Our experiments fit these criteria. The Gender and Complexity Day experiment was easy and low resource to do in that we held it at a venue and on a day that was adjacent to a workshop we were already running. And we charged participants a very small fee, just enough to cover our venue costs for the extra day. Because it was just one day with no promise of anything but to provide a loose structure for exploration, there was no expectation that we would continue the experiment beyond the one day for which we invited people. And we were very clear that this day was about our own learning—would people come? Would they find the complexity lens helpful? Would they do anything afterward? (We gave everyone the run sheet and encouraged all participants to go forth and hold similar days with their communities or wherever they wished.) Would new connections get made?
So, what did we learn? I suspect we will be learning for quite some time as things play out. So far, we have heard stories of people using what they learned in their own organizations. Of mindset shifts. Of people asking themselves different questions. We also learned that people (including those of us who hosted the day) are busy, which meant that only a small number of people joined for our follow up call; we got many apology messages from those who wanted to attend but couldn’t. There are undoubtedly many things people learned that we don’t know about.
Perhaps the most unexpected thing I learned was how simply asking the question and running some experiments has, in and of itself, shifted the awareness of gender dynamics in our own firm, Cultivating Leadership. In our new #genderandcomplexity Slack Channel, people post articles of interest as well as personal reflections on the topic. We ask ourselves different questions and have conversations about how gender dynamics play out in our system. In complexity, simply starting conversations is an intervention because it changes what we notice, and therefore, how we behave and interact, and therefore, what is more or less possible. I suspect our little firm will be doing more work in this space than we would have done without the experiment. And we will be different with each other. We already are.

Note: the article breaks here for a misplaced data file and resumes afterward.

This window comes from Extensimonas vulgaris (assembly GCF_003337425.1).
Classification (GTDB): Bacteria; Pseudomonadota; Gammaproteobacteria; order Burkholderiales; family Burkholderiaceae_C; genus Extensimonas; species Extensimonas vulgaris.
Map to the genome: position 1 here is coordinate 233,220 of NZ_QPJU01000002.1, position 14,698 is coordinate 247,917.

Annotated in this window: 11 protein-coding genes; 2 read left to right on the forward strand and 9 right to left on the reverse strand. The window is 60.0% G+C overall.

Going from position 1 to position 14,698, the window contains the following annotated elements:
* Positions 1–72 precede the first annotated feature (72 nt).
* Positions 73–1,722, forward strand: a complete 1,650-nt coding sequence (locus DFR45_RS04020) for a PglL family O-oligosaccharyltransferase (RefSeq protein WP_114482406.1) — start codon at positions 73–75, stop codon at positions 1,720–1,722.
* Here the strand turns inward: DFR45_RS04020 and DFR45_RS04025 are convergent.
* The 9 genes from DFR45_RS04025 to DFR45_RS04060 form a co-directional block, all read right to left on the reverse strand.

Because complex problems, by their very nature, don’t settle, and require that we continually probe, scan, and learn, I’d like to conclude this little blog on “what we learned” with a request for you. What are you learning? If you were with us on September 6th or even if you weren’t, but you have been noticing and experimenting with this question of how can we create the conditions for all genders to have an equally good chance of thriving (or whatever your version of the question is), please share your stories!
 At Cultivating Leadership, because we are a remote and globally distributed firm, we have experimented with a number of ways to work with the polarity of structure and flexibility. One of our earlier experiments led to what we now call Advice Calls (inspired by Frederic Laloux’s book Reinventing Organizations) in which any member of CL who is starting a new piece of work or simply wants to explore a topic invites everyone in the firm to join them by video conference. Depending on the timing and the topic, our Advice Calls usually see between 5 and 15 people show up, and many more listen to the recording.